Can I play too?

The Centre for Social Innovation is a strange new beast in the corporate landscape. A shared work environment for mission-driven entrepreneurs and organizations, it is one part sanctuary, one part launching pad and two parts home.

As an invisible minority of the Viking-Canadian variety, a group characterized by an absence of the cooperation gene, I find the environment both thrilling and challenging. I had always imagined that the way to improve things, to save forests for instance, was to get rich, buy up acres of land and sit on them. It turns out this is the long way around. While I come up with one new business plan after another, groups like those at the CSI have saved vast tracts of the Canadian landscape through partnerships with government, industry and the private sector.

As I poke around and learn who’s who I see that these groups are made of individuals who are smart, nice and sincere and I begin to feel like I missed out on being part of it, like I’d been wanting to, but just didn’t see it going on all around me. I feel like all the forests are saved already (editors note: they aren’t) and as I wonder why I wasn’t invited to the party, I realize that the unifying characteristic of all these people is a decided tendency towards cooperation.

With six siblings, a family history that worships rugged individualism and a personal leadership strategy called ‘shut up and do it’ you may understand when I tell you that as soon as conversations turn toward the cooperative, my skin crawls and I want to pull my hair out. “Just stick a damn painting on the wall!” I want to scream as an impromptu hallway discussion moves into the realm of striking an art committee to form a collective to decide on a structure to resource the walls as a gallery to showcase the talent of the members. ‘And what about insurance?’ Arrrh!

People keep asking me why I am putting myself into situations where I am forced to cooperate if it makes me crazy and I wonder if other times in history favoured swift decision-making and bold action? I wonder if we are now heading into a time that favours long-term planning and equity? “They” have sometimes said that cooperation is the reason that humanity has survived the various disasters in our short history and may well be key to saving ourselves from ourselves. Survival? Self or genetic preservation? Could it be that simple?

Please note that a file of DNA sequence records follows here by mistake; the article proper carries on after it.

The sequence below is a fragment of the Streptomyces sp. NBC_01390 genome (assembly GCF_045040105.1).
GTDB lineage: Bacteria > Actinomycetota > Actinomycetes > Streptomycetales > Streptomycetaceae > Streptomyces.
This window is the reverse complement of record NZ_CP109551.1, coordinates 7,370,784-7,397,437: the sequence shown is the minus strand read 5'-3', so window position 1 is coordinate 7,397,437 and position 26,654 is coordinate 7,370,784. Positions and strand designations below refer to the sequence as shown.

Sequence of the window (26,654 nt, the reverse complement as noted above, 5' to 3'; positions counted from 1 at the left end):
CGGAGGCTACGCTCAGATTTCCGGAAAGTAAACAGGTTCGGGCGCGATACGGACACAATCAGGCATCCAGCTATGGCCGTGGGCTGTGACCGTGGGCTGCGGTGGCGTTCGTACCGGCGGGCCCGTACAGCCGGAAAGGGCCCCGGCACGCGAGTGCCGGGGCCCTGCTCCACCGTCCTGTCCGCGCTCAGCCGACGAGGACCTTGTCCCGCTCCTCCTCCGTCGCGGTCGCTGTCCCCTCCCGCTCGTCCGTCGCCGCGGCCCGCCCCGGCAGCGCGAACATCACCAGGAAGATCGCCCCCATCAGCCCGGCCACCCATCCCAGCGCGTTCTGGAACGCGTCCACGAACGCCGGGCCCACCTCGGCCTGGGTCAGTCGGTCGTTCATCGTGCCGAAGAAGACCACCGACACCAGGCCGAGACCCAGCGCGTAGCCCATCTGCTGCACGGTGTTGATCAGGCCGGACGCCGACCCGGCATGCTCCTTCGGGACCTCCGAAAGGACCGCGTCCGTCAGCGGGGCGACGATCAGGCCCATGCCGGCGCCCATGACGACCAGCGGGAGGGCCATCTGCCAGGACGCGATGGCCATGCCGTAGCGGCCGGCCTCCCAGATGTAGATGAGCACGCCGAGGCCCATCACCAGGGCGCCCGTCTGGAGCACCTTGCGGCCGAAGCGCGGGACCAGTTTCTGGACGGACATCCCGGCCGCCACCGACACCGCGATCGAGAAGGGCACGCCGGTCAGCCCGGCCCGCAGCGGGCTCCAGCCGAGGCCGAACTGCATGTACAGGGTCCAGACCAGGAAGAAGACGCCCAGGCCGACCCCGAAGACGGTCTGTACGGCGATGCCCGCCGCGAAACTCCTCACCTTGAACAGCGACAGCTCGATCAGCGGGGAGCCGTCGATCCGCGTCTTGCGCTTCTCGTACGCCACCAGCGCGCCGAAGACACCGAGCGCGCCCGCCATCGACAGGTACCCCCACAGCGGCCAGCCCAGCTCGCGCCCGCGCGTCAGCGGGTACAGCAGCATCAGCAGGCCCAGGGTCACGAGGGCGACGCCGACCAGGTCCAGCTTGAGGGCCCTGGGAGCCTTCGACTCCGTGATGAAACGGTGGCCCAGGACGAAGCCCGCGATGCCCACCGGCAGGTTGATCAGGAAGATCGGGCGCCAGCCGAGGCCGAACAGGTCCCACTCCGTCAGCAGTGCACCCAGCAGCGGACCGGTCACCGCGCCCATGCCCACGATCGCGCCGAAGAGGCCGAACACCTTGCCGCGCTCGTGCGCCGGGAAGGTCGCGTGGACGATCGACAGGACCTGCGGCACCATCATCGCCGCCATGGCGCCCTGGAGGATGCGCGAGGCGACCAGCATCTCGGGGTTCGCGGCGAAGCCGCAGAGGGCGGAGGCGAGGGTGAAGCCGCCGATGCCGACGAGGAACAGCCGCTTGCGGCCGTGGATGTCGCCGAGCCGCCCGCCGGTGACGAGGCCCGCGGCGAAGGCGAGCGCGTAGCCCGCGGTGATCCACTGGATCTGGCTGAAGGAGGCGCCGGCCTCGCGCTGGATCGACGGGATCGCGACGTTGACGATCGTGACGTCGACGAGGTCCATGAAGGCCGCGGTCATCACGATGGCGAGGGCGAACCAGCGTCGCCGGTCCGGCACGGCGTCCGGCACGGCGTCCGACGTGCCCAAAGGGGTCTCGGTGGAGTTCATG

I decided to throw my lot in with the winning team and get myself a Hot Desk at the Centre for Social Innovation. Cooperation here I come!

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10 thoughts on “Can I play too?

  1. Hey Rebecca– glad to see you have started this. Looking forward to seeing what you have to say, and using it as a proxy for keeping tabs on what is going on at the Centre, and hearing about it from your point of view. I really miss that place since I left town in January!

  2. Hey Rebecca – I know this… give me a job to do and one way or the other it usually gets done… give me a committee and at the first meeting I alienate everyone.. a task team on one is the way to go.

  3. The Vikings were, amongst themselves, the ultimate team players. They endured long sea voyages in cramped open boats, defeated many organized enemies, and set up the market town of Dufflin (present-day Dublin – establishing themselves as the Irish aristocracy).

    They had such a reputation for their organization that in 862AD the Slavs invited the Rus (as the Swedes were called) to come to Russia: “Our country is rich and immense, but it is rent by disorder. Come and govern us and reign over us.” For more information, check out the Viking Answer Lady: http://www.vikinganswerlady.com/varangians.shtml

  4. Ok, so the Vikings were civilized people who cooperated with each other. Even though I’m only 9 years old, I know all about this because I learned it by reading a lot. I love to read!

  5. This is pretty funny you guys. Here I was worried that some of the people involved in that art conversation might take this the wrong way and it turns out there are a lot of thin-skinned vikings out there! Thanks for the learning curve. I hope to do honour to the Viking-CANADIANS in future posts. PS thanks for deleting the slightly cranky ones from the FB!

  6. My knowledge of ancient scandinavian history is quite sparse. However there is one question that comes to mind. . .

    Rebecca, why are you not getting your Viking ass in gear and sending your HILARIOUS prose into a magazine of some sort!?!

    Maybe if there was some kind of program or boot camp type thing that you could be part of. . . I think that would really help you. 😉

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